Facebook leads to two witnesses in jail

Kaitlin York

They might have gotten away, had they not posted incriminating evidence on Facebook.

Ermilla Hernandez and Rachael Neas were arrested Monday on charges of each being an “accessory after the fact,” an aggravated misdemeanor, after Facebook posts made by each of them were discovered by Ames Police. Their posts indicated that both had knowledge that a public offense was committed and were aiding a suspect in an assault investigation with the intent of preventing his arrest.

Lucas Kokjohn, 19, of Clinton, was the cause for a disturbance call made to the Ames Police Department on Sunday after he attacked Carson Pettit three or four times in the head with a gun, according to Story County court documents.

When officers arrived, the victim was found suffering severe head injuries from being struck with a handgun. Officers interviewed all witnesses at the scene, including one of the defendants, Hernandez, according to court documents.

Hernandez, along with another witness, Neas, of Clinton, denied multiple times to officers that they knew the identity or any personal information about the suspect. After additional interviews, Kokjohn’s name and physical description was confirmed. 

A search warrant was completed at 436 10th Ave. in Clinton, where Kokjohn was known to be staying. A pistol matching the description of the one used in the crime was located at the residence, according to court documents.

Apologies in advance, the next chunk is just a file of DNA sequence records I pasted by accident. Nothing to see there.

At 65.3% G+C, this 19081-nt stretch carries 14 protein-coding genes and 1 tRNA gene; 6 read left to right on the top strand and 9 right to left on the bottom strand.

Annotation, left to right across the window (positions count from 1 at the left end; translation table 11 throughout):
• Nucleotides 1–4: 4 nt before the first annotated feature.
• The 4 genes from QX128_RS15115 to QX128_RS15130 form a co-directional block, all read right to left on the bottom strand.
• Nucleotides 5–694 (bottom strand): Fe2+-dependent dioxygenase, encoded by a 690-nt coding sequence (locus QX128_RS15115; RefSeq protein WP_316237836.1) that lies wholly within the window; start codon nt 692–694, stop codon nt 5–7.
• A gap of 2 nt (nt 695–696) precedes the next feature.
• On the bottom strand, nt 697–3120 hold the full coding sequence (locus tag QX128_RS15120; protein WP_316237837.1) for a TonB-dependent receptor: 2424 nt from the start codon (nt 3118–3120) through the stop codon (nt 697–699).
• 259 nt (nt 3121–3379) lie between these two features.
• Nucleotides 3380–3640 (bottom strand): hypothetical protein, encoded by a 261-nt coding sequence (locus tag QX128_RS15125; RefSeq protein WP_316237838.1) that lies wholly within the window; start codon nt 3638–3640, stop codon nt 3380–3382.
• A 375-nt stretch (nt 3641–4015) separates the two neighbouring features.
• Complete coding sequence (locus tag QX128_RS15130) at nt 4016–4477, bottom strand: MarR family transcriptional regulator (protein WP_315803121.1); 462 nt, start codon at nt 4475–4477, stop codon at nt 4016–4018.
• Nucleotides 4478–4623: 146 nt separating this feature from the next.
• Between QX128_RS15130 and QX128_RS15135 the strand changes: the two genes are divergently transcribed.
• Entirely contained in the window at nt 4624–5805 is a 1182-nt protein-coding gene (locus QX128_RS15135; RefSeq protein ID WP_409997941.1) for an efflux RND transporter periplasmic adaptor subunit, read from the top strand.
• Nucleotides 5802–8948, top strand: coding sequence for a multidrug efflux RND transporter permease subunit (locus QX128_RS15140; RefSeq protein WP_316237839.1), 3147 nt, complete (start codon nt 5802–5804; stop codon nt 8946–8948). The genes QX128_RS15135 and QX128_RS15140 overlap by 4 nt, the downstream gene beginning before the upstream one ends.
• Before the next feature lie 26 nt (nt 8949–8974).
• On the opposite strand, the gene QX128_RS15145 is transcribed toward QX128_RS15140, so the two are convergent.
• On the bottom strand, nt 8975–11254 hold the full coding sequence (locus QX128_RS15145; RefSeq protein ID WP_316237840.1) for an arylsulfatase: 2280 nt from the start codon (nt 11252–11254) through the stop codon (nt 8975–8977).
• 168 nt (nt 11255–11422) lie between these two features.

Officers proceeded to view the Facebook profile for Kokjohn, when a post made by Hernandez and Neas was discovered. 

The posts contained information concerning the assault on Pettit.

Upon discovering the posts, Ames Police arrested Hernandez and Neas on charges of being an accessory after the fact, in the case against Kokjohn.

If one is accused of an aggravated misdemeanor, penalties include a maximum prison term of two years and a mandatory fine of at least $500 but no more than $5,000. 

The Ames Police Department won’t hesitate to utilize social networking websites to acquire information that can be used in investigations, said Jim Robinson, investigations commander for Ames Police. Because this investigation is still active, Ames Police does not wish to discuss further information.

Kokjohn has been convicted of a previous felony, an assault causing serious injury, on April 2, 2009.

Having possession of a firearm after being convicted of a felony in a state court results in the accusation of the crime for being a felon in possession of a firearm, according to court documents.

Kokjohn is being held at Story County jail with a bail set at $20,000 cash only. A preliminary hearing is set for 1 p.m. March 3 at the Story County Courthouse. The defendant is to have no contact of any kind with Carson Pettit.

As for Hernandez and Neas, they are each held at Story County Jail with a $5,000 set bail. Neas posted bail and was released Monday afternoon.

Hernandez is still being held, and a preliminary hearing is set for 1 p.m. March 3 at the Story County Courthouse.